This demonstrates that there is a close relationship between guidelines and standards. Indicators and criteria provide the link between these two. They are a way of defining more general statements in operational terms which allows data to be collected, and the gap between desired and actual care to be measured.

The larger the discrepancy between desired care and actual care, the greater the need to take remedial action.

Q We recently audited the care of patients with dyspepsia suggestive of a peptic ulcer, and one of the standards we set was that 70% of patients should be tested for H. pylori. Some of us thought that every patient should be tested and that a 70% standard implies that it is acceptable for 30% of patients to have poor care. Should we have set the standard at 100%?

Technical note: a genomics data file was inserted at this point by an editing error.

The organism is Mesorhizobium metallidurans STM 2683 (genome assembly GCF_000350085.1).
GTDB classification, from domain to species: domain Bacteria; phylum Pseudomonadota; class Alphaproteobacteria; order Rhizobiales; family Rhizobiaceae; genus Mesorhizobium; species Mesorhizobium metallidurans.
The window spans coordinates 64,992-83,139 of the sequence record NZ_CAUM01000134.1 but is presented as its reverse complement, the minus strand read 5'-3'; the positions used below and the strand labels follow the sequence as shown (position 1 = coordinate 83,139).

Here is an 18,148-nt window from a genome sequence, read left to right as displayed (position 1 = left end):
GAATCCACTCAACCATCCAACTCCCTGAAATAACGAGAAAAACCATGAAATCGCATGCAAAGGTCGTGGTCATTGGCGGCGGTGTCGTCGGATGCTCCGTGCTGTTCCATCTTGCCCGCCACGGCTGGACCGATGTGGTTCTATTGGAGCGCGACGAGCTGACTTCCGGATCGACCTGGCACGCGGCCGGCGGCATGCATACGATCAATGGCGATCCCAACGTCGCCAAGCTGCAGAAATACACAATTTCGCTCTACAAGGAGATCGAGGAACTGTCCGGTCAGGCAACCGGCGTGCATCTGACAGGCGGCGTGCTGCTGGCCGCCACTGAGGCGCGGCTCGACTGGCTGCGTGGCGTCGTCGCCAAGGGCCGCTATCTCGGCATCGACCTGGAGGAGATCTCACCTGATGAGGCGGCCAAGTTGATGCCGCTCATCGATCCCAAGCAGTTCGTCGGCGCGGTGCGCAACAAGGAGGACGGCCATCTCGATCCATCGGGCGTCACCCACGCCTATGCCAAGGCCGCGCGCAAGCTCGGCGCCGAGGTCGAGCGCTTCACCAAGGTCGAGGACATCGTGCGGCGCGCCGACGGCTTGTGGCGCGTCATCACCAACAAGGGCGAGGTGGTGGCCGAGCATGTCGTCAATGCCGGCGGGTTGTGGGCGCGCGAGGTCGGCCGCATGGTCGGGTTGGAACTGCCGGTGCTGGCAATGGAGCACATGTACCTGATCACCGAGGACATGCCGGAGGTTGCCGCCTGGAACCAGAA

A Setting standards involves making fine judgements about reconciling ideal care with the realities of an imperfect world. Idealists like to audit against standards of 100% on the basis that everyone deserves care that conforms to best practice. On the other hand, pragmatists argue that this is unrealistic, and that a standard should take account of the contingencies that affect practice.

I feel sympathetic to both points of view. It is true that care will usually fall short of the ideal, and aiming for perfection is likely to act as a disincentive if those providing care feel that they can never reach the target. On the other hand, setting a standard at a lower level (say, 70%) may institutionalise substandard care, and leaves open the question of which 30% receive ïsecond-classÍ care – and why.